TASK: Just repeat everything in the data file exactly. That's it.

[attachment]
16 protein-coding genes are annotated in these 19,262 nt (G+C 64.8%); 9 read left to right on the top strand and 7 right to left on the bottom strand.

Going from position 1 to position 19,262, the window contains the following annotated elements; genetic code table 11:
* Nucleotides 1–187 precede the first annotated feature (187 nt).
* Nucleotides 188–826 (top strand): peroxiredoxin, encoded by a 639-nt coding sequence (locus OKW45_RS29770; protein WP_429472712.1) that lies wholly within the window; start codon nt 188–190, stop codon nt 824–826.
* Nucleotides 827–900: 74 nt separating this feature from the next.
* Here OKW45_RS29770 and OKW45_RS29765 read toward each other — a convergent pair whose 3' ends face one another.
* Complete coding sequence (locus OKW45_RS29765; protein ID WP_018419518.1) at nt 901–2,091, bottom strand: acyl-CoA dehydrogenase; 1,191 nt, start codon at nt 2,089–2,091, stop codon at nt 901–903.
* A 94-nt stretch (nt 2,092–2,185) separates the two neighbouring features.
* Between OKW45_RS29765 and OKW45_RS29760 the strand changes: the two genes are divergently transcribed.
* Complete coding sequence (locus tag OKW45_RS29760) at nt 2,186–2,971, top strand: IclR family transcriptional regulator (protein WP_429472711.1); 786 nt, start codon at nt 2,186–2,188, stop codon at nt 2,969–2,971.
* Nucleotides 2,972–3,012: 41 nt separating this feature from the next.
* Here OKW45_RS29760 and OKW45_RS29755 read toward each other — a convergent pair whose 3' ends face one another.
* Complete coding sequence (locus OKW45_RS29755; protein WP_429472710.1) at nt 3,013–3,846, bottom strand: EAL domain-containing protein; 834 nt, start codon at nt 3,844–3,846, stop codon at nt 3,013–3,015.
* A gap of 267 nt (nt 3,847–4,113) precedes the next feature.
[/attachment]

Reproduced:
16 protein-coding genes are annotated in these 19,262 nt (G+C 64.8%); 9 read left to right on the top strand and 7 right to left on the bottom strand.

Going from position 1 to position 19,262, the window contains the following annotated elements; genetic code table 11:
* Nucleotides 1–187 precede the first annotated feature (187 nt).
* Nucleotides 188–826 (top strand): peroxiredoxin, encoded by a 639-nt coding sequence (locus OKW45_RS29770; protein WP_429472712.1) that lies wholly within the window; start codon nt 188–190, stop codon nt 824–826.
* Nucleotides 827–900: 74 nt separating this feature from the next.
* Here OKW45_RS29770 and OKW45_RS29765 read toward each other — a convergent pair whose 3' ends face one another.
* Complete coding sequence (locus OKW45_RS29765; protein ID WP_018419518.1) at nt 901–2,091, bottom strand: acyl-CoA dehydrogenase; 1,191 nt, start codon at nt 2,089–2,091, stop codon at nt 901–903.
* A 94-nt stretch (nt 2,092–2,185) separates the two neighbouring features.
* Between OKW45_RS29765 and OKW45_RS29760 the strand changes: the two genes are divergently transcribed.
* Complete coding sequence (locus tag OKW45_RS29760) at nt 2,186–2,971, top strand: IclR family transcriptional regulator (protein WP_429472711.1); 786 nt, start codon at nt 2,186–2,188, stop codon at nt 2,969–2,971.
* Nucleotides 2,972–3,012: 41 nt separating this feature from the next.
* Here OKW45_RS29760 and OKW45_RS29755 read toward each other — a convergent pair whose 3' ends face one another.
* Complete coding sequence (locus OKW45_RS29755; protein WP_429472710.1) at nt 3,013–3,846, bottom strand: EAL domain-containing protein; 834 nt, start codon at nt 3,844–3,846, stop codon at nt 3,013–3,015.
* A gap of 267 nt (nt 3,847–4,113) precedes the next feature.